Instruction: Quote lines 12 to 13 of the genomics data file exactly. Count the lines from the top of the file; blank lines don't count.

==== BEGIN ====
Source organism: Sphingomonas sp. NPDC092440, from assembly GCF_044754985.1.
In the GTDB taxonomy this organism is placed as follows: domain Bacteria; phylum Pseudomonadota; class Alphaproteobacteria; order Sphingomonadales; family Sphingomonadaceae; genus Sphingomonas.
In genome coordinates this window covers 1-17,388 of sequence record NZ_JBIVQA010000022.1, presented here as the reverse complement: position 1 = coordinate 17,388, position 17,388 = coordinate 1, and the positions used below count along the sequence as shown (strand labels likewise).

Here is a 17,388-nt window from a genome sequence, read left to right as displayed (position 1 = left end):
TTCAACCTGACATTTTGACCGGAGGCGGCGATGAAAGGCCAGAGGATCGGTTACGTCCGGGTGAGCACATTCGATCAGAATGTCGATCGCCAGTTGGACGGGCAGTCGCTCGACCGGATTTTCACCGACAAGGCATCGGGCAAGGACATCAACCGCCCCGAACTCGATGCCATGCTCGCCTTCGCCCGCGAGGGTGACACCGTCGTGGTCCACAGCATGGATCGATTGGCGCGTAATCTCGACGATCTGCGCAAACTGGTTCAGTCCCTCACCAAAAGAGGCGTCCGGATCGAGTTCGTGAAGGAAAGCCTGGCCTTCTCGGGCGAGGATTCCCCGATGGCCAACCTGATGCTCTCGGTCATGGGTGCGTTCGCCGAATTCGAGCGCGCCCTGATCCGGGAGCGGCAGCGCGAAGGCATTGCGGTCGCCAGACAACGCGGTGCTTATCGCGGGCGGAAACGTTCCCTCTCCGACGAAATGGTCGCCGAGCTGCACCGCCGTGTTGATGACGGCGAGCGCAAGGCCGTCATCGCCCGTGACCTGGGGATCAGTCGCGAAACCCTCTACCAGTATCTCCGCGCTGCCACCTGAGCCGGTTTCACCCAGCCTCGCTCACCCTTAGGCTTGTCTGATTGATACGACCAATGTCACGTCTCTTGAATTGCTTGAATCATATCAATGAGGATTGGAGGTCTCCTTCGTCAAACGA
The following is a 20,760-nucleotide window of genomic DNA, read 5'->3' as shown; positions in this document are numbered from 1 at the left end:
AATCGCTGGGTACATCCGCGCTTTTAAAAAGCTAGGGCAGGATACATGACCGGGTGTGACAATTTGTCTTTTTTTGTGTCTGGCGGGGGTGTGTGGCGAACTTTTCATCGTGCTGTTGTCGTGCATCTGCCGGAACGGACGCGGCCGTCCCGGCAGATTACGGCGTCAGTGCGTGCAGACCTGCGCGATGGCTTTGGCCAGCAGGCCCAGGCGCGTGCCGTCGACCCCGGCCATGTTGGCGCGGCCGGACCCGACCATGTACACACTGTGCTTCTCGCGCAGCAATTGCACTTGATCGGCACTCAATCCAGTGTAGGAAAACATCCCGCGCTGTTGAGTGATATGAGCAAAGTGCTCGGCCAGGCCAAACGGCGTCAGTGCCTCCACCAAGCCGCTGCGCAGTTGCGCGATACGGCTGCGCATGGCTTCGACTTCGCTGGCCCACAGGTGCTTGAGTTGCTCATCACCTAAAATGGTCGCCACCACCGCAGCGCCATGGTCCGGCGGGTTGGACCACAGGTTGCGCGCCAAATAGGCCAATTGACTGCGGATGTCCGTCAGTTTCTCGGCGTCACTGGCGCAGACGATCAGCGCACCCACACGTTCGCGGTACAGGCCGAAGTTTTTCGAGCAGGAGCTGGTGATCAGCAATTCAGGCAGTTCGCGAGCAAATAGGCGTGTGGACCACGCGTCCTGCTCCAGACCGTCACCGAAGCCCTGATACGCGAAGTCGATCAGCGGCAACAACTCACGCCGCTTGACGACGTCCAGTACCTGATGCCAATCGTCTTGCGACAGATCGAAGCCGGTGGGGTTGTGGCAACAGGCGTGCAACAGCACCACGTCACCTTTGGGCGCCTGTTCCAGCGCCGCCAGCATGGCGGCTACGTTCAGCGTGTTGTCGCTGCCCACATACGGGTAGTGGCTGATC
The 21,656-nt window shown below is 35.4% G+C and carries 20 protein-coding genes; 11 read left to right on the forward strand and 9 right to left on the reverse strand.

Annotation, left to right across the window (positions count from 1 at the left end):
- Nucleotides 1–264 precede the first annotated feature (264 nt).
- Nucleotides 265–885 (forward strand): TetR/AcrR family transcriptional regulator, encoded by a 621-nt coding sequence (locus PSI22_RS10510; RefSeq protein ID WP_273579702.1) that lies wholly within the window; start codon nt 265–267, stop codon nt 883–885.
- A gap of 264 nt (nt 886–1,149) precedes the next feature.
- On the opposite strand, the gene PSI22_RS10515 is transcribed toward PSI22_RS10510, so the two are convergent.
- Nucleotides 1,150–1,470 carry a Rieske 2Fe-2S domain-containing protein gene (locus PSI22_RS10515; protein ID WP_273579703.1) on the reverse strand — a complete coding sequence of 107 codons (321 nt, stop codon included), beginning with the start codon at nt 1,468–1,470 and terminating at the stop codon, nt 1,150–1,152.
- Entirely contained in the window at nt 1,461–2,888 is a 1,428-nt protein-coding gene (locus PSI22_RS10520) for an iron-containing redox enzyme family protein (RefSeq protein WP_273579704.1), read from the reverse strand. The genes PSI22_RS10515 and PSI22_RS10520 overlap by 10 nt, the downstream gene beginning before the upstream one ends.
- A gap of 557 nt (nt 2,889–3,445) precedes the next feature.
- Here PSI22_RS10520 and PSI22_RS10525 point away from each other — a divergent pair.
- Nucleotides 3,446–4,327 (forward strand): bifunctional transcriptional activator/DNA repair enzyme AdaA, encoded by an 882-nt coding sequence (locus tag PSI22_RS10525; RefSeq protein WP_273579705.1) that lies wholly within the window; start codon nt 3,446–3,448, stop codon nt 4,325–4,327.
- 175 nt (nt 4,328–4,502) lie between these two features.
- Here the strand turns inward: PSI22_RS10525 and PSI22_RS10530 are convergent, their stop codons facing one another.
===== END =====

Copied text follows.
- A gap of 264 nt (nt 886–1,149) precedes the next feature.
- On the opposite strand, the gene PSI22_RS10515 is transcribed toward PSI22_RS10510, so the two are convergent.